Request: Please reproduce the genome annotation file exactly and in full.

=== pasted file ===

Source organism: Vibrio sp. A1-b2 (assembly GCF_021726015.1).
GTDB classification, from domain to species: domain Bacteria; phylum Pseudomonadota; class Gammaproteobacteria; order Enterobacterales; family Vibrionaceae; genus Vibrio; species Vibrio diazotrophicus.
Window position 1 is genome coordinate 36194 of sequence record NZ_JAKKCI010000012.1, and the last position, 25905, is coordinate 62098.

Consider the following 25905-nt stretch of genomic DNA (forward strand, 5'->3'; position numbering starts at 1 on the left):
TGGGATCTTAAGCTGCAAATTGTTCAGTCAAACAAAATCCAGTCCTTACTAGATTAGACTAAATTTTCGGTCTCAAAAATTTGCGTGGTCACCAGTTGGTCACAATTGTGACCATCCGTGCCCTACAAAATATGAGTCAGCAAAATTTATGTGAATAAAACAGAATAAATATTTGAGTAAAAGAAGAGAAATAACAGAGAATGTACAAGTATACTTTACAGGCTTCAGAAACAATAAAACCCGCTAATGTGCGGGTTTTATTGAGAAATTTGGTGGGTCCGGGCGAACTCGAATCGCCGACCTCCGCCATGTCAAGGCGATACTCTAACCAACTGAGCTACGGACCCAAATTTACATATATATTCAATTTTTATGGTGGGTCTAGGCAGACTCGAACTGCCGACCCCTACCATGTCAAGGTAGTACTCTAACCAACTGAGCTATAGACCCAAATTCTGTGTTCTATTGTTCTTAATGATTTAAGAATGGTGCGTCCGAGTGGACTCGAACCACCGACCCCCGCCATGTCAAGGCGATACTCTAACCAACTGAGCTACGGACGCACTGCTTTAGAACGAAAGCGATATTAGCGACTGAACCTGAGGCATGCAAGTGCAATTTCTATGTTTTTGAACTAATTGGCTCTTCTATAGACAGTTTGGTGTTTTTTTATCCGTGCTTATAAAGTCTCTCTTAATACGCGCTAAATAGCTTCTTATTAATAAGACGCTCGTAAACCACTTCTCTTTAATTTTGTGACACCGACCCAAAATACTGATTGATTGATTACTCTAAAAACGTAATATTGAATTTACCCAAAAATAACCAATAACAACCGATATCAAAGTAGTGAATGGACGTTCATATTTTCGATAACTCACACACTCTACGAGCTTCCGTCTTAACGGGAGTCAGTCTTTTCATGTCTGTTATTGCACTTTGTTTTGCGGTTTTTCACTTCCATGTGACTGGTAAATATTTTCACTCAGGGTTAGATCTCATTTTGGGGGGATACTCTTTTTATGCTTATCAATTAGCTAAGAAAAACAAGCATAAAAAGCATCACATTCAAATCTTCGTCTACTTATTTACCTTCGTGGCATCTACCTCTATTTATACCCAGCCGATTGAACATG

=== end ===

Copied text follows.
Source organism: Vibrio sp. A1-b2 (assembly GCF_021726015.1).
GTDB classification, from domain to species: domain Bacteria; phylum Pseudomonadota; class Gammaproteobacteria; order Enterobacterales; family Vibrionaceae; genus Vibrio; species Vibrio diazotrophicus.
Window position 1 is genome coordinate 36194 of sequence record NZ_JAKKCI010000012.1, and the last position, 25905, is coordinate 62098.

Consider the following 25905-nt stretch of genomic DNA (forward strand, 5'->3'; position numbering starts at 1 on the left):
TGGGATCTTAAGCTGCAAATTGTTCAGTCAAACAAAATCCAGTCCTTACTAGATTAGACTAAATTTTCGGTCTCAAAAATTTGCGTGGTCACCAGTTGGTCACAATTGTGACCATCCGTGCCCTACAAAATATGAGTCAGCAAAATTTATGTGAATAAAACAGAATAAATATTTGAGTAAAAGAAGAGAAATAACAGAGAATGTACAAGTATACTTTACAGGCTTCAGAAACAATAAAACCCGCTAATGTGCGGGTTTTATTGAGAAATTTGGTGGGTCCGGGCGAACTCGAATCGCCGACCTCCGCCATGTCAAGGCGATACTCTAACCAACTGAGCTACGGACCCAAATTTACATATATATTCAATTTTTATGGTGGGTCTAGGCAGACTCGAACTGCCGACCCCTACCATGTCAAGGTAGTACTCTAACCAACTGAGCTATAGACCCAAATTCTGTGTTCTATTGTTCTTAATGATTTAAGAATGGTGCGTCCGAGTGGACTCGAACCACCGACCCCCGCCATGTCAAGGCGATACTCTAACCAACTGAGCTACGGACGCACTGCTTTAGAACGAAAGCGATATTAGCGACTGAACCTGAGGCATGCAAGTGCAATTTCTATGTTTTTGAACTAATTGGCTCTTCTATAGACAGTTTGGTGTTTTTTTATCCGTGCTTATAAAGTCTCTCTTAATACGCGCTAAATAGCTTCTTATTAATAAGACGCTCGTAAACCACTTCTCTTTAATTTTGTGACACCGACCCAAAATACTGATTGATTGATTACTCTAAAAACGTAATATTGAATTTACCCAAAAATAACCAATAACAACCGATATCAAAGTAGTGAATGGACGTTCATATTTTCGATAACTCACACACTCTACGAGCTTCCGTCTTAACGGGAGTCAGTCTTTTCATGTCTGTTATTGCACTTTGTTTTGCGGTTTTTCACTTCCATGTGACTGGTAAATATTTTCACTCAGGGTTAGATCTCATTTTGGGGGGATACTCTTTTTATGCTTATCAATTAGCTAAGAAAAACAAGCATAAAAAGCATCACATTCAAATCTTCGTCTACTTATTTACCTTCGTGGCATCTACCTCTATTTATACCCAGCCGATTGAACATG